So smart to go to deanza first, save yourself a lot of money doing all the pre-req classes! I grew up in cupertino and a lot of my hs classmates also went to deanza but never finished or transfered out, so congratulations! USC will be lots of fun but socal life is very different, so be prepared!

  13. Noeladd says:

    Great tips Karen! I wish I’d know these at the beginning of my college career. That cookbook looks wonderful I may have to pick it up. I’m not a vegetarian but I try to limit my meat intake so cheap veggie recipes are always good to have on hand.

  14. Britany B. says:

    So what happened in Berkeley…..lol

  15. Alex says:

    Thanks so much for this, Karen! I love reading tips for college- I feel like I would be “that guy” to go into it thinking I know everything already when I actually don’t.
    Alex recently posted … Your Skin is the Largest Organ- Treat it as Such

  16. Claudenka says:

    aaww, Karen :D I’ll be going away August and always get a rush of varying emotions whenever anyone drops the word “college” around me haha thanks so much for the tips! i’ll most def keep them in mind.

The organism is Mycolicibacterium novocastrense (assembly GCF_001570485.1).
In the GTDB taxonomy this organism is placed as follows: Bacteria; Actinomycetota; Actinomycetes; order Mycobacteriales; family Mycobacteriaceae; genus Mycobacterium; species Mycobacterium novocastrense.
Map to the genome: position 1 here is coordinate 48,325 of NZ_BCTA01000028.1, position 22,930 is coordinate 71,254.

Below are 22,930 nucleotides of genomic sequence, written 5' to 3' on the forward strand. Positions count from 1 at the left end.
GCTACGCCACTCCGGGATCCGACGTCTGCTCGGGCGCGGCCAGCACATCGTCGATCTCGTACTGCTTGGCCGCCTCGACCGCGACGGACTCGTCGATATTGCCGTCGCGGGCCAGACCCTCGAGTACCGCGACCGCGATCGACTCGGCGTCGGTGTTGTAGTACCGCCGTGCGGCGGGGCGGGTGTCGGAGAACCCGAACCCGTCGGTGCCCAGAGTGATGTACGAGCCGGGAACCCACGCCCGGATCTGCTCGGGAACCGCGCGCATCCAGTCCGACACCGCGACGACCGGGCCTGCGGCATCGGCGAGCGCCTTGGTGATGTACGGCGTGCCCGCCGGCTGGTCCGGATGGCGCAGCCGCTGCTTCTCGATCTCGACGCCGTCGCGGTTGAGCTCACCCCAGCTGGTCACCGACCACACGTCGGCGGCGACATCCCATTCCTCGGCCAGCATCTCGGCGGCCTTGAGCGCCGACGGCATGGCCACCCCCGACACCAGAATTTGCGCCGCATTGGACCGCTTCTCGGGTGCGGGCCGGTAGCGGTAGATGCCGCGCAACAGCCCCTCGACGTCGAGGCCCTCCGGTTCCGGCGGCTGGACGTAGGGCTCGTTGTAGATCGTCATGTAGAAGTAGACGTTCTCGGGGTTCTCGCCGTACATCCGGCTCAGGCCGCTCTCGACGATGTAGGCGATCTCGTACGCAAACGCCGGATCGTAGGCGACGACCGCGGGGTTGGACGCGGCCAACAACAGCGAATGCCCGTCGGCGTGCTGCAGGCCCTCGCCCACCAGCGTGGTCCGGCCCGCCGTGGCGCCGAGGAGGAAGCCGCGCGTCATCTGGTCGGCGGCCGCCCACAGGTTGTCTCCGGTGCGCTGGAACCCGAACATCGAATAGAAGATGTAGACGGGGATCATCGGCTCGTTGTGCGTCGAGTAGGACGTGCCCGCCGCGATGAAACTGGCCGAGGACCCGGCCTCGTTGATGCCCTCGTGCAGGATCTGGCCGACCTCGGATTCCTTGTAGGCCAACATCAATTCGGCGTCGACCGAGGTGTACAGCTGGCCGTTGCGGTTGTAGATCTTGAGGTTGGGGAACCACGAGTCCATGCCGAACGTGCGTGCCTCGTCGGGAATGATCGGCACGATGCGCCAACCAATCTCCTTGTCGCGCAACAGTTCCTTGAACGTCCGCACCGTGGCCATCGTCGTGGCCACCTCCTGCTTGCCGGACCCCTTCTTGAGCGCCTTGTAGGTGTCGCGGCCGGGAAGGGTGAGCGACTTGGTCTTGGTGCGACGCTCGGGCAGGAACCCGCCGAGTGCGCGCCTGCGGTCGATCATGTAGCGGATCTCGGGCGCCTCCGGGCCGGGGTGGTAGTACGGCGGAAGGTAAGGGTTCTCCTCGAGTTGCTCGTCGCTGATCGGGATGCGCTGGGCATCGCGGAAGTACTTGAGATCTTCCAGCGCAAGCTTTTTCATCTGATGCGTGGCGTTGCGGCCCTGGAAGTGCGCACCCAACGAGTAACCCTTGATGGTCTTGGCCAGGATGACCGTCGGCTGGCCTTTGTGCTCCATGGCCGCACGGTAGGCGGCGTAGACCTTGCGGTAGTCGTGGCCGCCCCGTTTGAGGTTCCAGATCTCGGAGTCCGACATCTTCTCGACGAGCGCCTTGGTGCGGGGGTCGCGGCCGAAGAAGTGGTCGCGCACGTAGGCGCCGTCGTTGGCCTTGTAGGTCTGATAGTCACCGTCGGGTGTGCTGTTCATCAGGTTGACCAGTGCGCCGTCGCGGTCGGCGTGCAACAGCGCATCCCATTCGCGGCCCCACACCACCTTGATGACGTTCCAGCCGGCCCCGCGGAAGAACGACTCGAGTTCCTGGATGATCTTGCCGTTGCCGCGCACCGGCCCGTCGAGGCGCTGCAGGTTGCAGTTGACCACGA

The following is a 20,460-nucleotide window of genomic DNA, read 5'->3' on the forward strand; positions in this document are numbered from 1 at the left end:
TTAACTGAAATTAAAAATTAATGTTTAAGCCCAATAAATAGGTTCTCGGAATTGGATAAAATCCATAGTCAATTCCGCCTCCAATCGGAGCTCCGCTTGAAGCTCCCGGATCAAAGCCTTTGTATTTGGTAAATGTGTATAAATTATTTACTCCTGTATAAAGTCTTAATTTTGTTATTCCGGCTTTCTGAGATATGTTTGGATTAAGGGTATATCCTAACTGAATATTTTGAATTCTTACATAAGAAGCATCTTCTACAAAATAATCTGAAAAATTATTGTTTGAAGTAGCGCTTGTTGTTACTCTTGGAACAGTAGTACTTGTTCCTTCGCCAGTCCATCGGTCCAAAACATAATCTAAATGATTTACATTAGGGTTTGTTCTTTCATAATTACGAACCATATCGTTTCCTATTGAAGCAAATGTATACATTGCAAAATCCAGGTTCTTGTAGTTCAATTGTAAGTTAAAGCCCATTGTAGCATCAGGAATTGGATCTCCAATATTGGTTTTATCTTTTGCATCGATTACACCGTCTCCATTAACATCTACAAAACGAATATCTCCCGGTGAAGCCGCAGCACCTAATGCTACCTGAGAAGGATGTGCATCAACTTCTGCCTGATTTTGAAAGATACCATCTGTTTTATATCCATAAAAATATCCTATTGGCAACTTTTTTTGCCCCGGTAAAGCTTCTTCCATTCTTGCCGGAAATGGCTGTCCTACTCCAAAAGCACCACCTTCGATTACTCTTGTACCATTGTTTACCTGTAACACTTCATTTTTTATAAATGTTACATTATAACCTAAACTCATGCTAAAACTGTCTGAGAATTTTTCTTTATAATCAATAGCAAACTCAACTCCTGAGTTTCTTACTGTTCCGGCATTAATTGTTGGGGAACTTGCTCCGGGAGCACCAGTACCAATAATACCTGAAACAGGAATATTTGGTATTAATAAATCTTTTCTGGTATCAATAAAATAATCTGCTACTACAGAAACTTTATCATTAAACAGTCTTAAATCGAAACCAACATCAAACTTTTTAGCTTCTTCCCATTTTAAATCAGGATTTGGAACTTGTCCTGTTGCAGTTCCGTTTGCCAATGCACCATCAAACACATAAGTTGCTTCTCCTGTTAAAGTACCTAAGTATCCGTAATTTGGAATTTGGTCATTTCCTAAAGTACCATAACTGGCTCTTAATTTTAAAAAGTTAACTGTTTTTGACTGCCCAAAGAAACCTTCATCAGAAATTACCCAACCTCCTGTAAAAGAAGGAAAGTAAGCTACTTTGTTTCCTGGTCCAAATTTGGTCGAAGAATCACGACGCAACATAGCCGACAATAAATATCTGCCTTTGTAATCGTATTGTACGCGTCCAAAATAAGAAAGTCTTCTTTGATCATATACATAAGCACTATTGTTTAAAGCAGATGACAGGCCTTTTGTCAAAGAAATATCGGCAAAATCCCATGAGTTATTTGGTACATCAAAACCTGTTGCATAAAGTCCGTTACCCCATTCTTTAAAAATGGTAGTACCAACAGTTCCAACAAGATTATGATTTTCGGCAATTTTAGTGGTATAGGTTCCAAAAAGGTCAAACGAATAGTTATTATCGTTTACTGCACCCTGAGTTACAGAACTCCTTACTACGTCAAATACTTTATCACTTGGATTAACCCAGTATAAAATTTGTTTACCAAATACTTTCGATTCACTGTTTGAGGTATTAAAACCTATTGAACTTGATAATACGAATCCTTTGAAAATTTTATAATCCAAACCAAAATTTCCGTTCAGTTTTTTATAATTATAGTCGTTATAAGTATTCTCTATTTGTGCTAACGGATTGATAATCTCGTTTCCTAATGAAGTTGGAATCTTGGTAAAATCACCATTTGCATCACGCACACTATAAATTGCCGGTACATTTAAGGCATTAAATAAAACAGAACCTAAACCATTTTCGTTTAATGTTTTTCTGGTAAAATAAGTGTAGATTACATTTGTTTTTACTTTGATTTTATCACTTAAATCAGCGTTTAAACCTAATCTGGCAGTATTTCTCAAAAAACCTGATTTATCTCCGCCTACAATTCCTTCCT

i am also curious as to what happened in Berkeley hahaha

  17. nekosan says:

    * I’d say, for bras, those are hand-wash only. It’ll keep them in good shape for as long as possible. (A big consideration if the only bras that fit are well over $50 a pop!)

    * Learn to budget! If you only have $20 a week spending money, you can’t go out to eat 4 times a week. It’s okay to say “Sorry, I can’t come”; or to go to dinner and just get a cup of tea, if you really want the company.

  18. Katie says:

    I LOVE this post! especially the laundry one…I learned that the hard way and ended up ruining some favorite clothes!

  19. Alina says:

    Great tips, Karen. I couldn’t go away for college. For starters, it’s pretty expensive. And two, I get homesick A LOT! :(
    Alina recently posted … Product Review: Sally Hansen Crackle Overcoat

  20. Kristina says: